Usually all kanif options can be set by environment variables. The rationale is that boolean options have 0/1 value and environment settings are overridden by command line switches. The name of an environment variable used by kanif is made of the long option name capitalized with dashes replaced by underscores and "KANIF_" prepended (for instance "KANIF_ALL", "KANIF_HEAD", and so on). This rule admits the following exceptions (that have been chosen to mimic C3/dsh behavior): KANIF_CONF Instead of KANIF_FILE for configuration file. KANIF_USER Instead of KANIF_LOGIN for login name. Notice also that the variable KANIF_WCOLL has no meaning to kanif.
Hostnames given to kanif might be simple machine name or complex hosts lists specifications. In its general form, an hostname is made of an host set and an optional exclusion set separated by a slash. Each of those sets is a comma separated list of host templates. Each of these templates is made of constant parts (characters outside brackets) and optional range parts (characters inside brackets). Each range part is a comma separated list of intervals or single values. Each interval is made of two single values separated by a dash. This is true for all hostnames given to kanif (both with -M or -n/-w options). In other words, the following expressions are valid host specifications: node1 node node[1-3] node[1-3],otherhost/node2 node[1-3,5]part[a-b]/node[3-5]parta,node1partb they respectively expand to: node1 node19 node1 node2 node3 node1 node3 otherhost node1parta node2parta node2partb node3partb node5partb Notice that these list of values are not regular expressions ("node" is "node19" and not "node1, node2, ...., node9"). Intervals are implemented using the perl magical auto increment feature, thus you can use alphanumeric values as interval bounds (see perl documentation, operator ++ for limitations of this auto increment).
With kanif, you can specify the remote nodes on which you want to do some stuff using the command line switches (-n and -x, pdsh/dsh style), using machines specifications (C3 style) or both. Thus, this part of the documentation might be ignored if you do not want to use C3 style nodes management. To use machines specification you must describe your cluster in a configuration file (see -f option and kanif.conf(5)). Machines specifications are nodes intervals taken from clusters defined in this file. A machine specification is an optional cluster name followed by a colon and an optional range. The default cluster is taken if no cluster name is given. All the nodes of the cluster are taken if no range is given. Notice that if none of -n/-w, -M or machine specification is given on the command line, the remote hosts are assumed to be all the nodes of the default cluster.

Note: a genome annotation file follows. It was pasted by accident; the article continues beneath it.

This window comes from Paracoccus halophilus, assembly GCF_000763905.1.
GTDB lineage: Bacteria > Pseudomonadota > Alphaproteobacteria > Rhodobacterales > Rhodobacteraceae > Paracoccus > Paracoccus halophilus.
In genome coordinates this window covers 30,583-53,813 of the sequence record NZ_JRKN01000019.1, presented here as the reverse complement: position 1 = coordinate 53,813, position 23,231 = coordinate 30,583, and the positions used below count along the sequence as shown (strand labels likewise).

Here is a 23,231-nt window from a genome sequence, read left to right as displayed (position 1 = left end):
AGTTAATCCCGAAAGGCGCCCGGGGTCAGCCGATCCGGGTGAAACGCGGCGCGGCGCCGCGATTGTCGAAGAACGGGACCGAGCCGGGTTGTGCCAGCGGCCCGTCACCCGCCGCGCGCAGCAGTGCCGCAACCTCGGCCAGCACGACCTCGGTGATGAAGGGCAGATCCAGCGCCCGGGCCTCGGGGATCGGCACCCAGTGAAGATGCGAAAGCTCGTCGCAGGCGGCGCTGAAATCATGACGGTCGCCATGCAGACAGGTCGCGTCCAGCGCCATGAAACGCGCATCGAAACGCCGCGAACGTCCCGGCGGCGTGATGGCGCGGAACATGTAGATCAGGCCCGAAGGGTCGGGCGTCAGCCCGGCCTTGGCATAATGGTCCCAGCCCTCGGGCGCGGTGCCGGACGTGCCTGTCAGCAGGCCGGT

Depending on the name used to invoke it (kash, kaput or kaget), kanif does not perform the same task. Here are its various behavior: kash [options] [command line] Executes the last part of the command line on all the remote hosts. If this last part is empty, enters interactive mode in which kanif waits for command (one per line) on stdin. In interactive mode, just send an EOF character (Ctrl-D) to exit kash. kaput [options] src1 [src2 ...] dest Copies one ore more files or directories to all the remote hosts. The last argument is the path to the destination file or directory on the remote machine. The other arguments are local files or directories to copy. Behavior and limitations are similar to the command cp(1). kaget [options] src1 [src2 ...] dest Download one ore more files or directories from all the remote hosts. The last argument is the path to the destination directory on the local machine. The other arguments are path to files or directories on remote hosts. Each source must be present on all the remote hosts. Sources are copied to the destination directory having the originating host appended to their name. Notice that when using kaget or kaput each file or directory is completely copied before proceeding to the next one.
When a configuration file exists on the system or is given on the command line (see option -f), remote machines can be specified via clusters names. For instance, the simple execution of the command "ls -l" on all the nodes of the cluster named "megacluster" can be written: kash megacluster: ls -l Intervals can also be given. The following command copies the local .cshrc file to the login directory of a subset of the default cluster and another subset of the "megacluster": kaput :3-6 megacluster:2-5 $HOME/.cshrc . Finally, one can take advantage of the default behavior to gather a file named "results.txt" placed in the "/tmp" directory on all the nodes of the default cluster to the local directory "results": kaget /tmp/results.txt results When a user does not want to write a configuration file or just wants to deploy on some other nodes, it is possible to give remote hosts on the command line: kash -n localhost,supernode uptime This last command will just execute "uptime" on "localhost" and "supernode". Giving intervals and exclusion lists is also possible on the command line. The following command copie the file "/tmp/temporary.txt" to the remote "/tmp" directories of node1 and node5: kaput -n node[1-6] -x node[2-4],node6 /tmp/temporary.txt /tmp Finally, without entering into the details of each option, the final command illustrates the -u option. It executes during 5 seconds a "ping" to "gateway" from 5 nodes: kash -n node[1-2],node[4-6] -u 5 ping gateway
Missing features: · indirect clusters not supported (see C3 documentation about such clusters) · when there are no machine to deploy and kanif runs in interactive mode, kanif still waits for a command (or eof) before exiting Performance issues: · the algorithm used by kaput is not very efficient for transferring large files. Although the precise limit depends on the machine, it should not scale well above a few hundreds of megabytes.
The author of kanif and current maintainer of the package is Guillaume Huard. Acknowledgements to Lucas Nussbaum for the idea of the name "kanif".
kanif is provided under the terms of the GNU General Public License version 2 or later.